According to the Aegeon report, only 23% of women globally could correctly answer the "Big Three" financial literacy questions. These questions, developed by Professor Annamaria Lusardi and Professor Olivia Mitchell of the Wharton School, have been used in multiple worldwide studies on financial literacy. You can test yourself on the Global Financial Literacy Excellence Center website.
An understanding of basic financial concepts, including compound interest, inflation, and diversification, will help you plan for retirement and make more informed financial decisions. If you need to get the basics down, check out The Motley Fool's resources on personal finance. There are also other websites that can help, including the free Personal Finance course from Purdue University on edX.org and Udemy's free online course in personal finance.
3. Live a healthy lifestyle
By some estimates, you'll spend $15,000 more than men on out-of-pocket healthcare expenses in retirement. According to the CDC, chronic diseases are the leading drivers of healthcare costs in America today. And many of those diseases are caused by just four behaviors: smoking, poor diet, lack of exercise, and overindulgence in alcohol.
Stay away from the smokes, maintain a healthy weight, eat your fruits and veggies, and exercise. It's one way to hedge against big medical bills in the future.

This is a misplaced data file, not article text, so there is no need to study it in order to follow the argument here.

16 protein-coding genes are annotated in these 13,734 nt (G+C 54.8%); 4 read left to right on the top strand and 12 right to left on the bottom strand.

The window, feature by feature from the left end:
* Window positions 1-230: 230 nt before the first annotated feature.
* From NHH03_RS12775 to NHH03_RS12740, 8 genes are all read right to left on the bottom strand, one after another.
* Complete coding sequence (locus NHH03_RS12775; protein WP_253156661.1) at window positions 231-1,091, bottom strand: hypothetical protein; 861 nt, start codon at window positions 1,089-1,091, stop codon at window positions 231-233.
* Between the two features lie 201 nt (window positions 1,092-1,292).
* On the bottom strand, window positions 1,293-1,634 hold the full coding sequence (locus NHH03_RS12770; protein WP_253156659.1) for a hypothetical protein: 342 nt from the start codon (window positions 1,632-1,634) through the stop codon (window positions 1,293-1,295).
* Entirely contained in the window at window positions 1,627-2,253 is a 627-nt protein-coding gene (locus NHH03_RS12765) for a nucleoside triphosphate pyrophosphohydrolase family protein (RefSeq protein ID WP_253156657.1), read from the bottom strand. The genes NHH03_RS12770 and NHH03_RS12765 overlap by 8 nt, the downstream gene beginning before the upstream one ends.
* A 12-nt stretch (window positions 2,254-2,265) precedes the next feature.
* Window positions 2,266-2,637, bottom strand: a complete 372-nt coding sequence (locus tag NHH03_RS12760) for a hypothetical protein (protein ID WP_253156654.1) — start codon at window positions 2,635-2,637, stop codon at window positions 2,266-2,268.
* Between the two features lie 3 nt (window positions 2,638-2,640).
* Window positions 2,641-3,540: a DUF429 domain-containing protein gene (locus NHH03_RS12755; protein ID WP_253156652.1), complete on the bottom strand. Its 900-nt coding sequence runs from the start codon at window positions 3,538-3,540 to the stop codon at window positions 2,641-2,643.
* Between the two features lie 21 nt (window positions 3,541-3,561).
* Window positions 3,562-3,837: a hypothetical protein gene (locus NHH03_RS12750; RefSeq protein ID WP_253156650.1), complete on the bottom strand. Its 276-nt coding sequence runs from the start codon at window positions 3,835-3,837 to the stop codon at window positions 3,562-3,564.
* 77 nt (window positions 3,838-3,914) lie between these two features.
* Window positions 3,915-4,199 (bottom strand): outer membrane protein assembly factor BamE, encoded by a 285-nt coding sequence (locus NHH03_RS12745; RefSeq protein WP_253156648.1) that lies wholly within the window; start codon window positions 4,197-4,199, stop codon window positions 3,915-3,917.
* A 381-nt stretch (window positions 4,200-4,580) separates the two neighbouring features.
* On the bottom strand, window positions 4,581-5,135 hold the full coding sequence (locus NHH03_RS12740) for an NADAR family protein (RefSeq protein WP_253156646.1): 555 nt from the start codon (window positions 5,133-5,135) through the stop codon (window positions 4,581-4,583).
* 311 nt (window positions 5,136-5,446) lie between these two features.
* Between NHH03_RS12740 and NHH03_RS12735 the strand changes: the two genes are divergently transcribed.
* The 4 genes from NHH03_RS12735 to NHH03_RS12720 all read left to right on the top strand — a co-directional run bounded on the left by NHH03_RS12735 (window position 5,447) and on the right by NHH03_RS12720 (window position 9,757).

4. Have a retirement plan
It's much easier to achieve a goal when you have a plan. Start by defining how much you can save today and what steps you can take to increase that amount. Those steps might involve:
- Budgeting to streamline your living expenses
- Paying off revolving debt
- Capitalizing on employer-match contributions
- Banking your future raises
- Starting up a side hustle
As you gain savings momentum, you can get more detailed with your retirement plan. You could, for example, look up your estimated future Social Security benefits at My Social Security and compare that to your living expenses. For most people, Social Security works out to be about 40% of your pre-retirement income. And that means your retirement savings would have to generate the other 60%.
You can do a rough calculation to determine the savings you'll need to generate that income. Start with the monthly income required to supplement your Social Security and multiply that number by 12. Then, divide the result by 4.5%. The answer is, roughly, your target savings goal.
The 4.5% comes from a guideline on how much you can safely withdraw from your retirement savings each year. Normally, you'd multiply your savings balance by 4.5% to calculate your annual income. Here, we're flipping the equation over and dividing, in order to calculate your total savings target from your desired annual income.
There are several assumptions baked into that 4.5%, but you can use it for early, long-term planning. Think of it as a benchmark to assess whether you're on track for a comfortable retirement.
Overcome those hurdles, ladies
Women may have a bumpier road to retirement, but it's nothing we can't handle. Here's what it takes: Saving, learning, being good to yourself, and planning. Once you've covered those bases, go ahead and focus on being fly -- if that suits you.